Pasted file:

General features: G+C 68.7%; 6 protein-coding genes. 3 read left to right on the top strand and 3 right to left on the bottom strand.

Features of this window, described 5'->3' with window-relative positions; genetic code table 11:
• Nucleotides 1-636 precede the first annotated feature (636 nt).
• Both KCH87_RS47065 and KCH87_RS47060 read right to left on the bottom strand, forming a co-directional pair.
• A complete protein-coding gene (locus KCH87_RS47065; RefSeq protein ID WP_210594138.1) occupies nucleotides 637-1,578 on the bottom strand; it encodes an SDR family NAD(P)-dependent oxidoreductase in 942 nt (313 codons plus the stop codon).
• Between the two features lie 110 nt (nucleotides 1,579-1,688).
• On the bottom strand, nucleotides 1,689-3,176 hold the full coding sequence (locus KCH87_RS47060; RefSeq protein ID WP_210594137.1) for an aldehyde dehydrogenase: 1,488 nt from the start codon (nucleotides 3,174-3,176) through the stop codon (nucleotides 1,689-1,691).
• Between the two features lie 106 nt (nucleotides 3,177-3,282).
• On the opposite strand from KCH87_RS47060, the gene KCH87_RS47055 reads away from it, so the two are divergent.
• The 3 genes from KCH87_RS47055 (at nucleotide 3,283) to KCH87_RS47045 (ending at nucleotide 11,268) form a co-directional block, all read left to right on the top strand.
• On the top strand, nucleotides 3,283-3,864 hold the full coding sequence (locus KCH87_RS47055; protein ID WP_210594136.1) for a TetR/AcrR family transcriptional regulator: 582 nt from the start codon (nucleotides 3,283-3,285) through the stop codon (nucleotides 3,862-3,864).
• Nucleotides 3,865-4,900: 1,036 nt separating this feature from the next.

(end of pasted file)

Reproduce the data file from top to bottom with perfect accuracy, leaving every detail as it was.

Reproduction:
General features: G+C 68.7%; 6 protein-coding genes. 3 read left to right on the top strand and 3 right to left on the bottom strand.

Features of this window, described 5'->3' with window-relative positions; genetic code table 11:
• Nucleotides 1-636 precede the first annotated feature (636 nt).
• Both KCH87_RS47065 and KCH87_RS47060 read right to left on the bottom strand, forming a co-directional pair.
• A complete protein-coding gene (locus KCH87_RS47065; RefSeq protein ID WP_210594138.1) occupies nucleotides 637-1,578 on the bottom strand; it encodes an SDR family NAD(P)-dependent oxidoreductase in 942 nt (313 codons plus the stop codon).
• Between the two features lie 110 nt (nucleotides 1,579-1,688).
• On the bottom strand, nucleotides 1,689-3,176 hold the full coding sequence (locus KCH87_RS47060; RefSeq protein ID WP_210594137.1) for an aldehyde dehydrogenase: 1,488 nt from the start codon (nucleotides 3,174-3,176) through the stop codon (nucleotides 1,689-1,691).
• Between the two features lie 106 nt (nucleotides 3,177-3,282).
• On the opposite strand from KCH87_RS47060, the gene KCH87_RS47055 reads away from it, so the two are divergent.
• The 3 genes from KCH87_RS47055 (at nucleotide 3,283) to KCH87_RS47045 (ending at nucleotide 11,268) form a co-directional block, all read left to right on the top strand.
• On the top strand, nucleotides 3,283-3,864 hold the full coding sequence (locus KCH87_RS47055; protein ID WP_210594136.1) for a TetR/AcrR family transcriptional regulator: 582 nt from the start codon (nucleotides 3,283-3,285) through the stop codon (nucleotides 3,862-3,864).
• Nucleotides 3,865-4,900: 1,036 nt separating this feature from the next.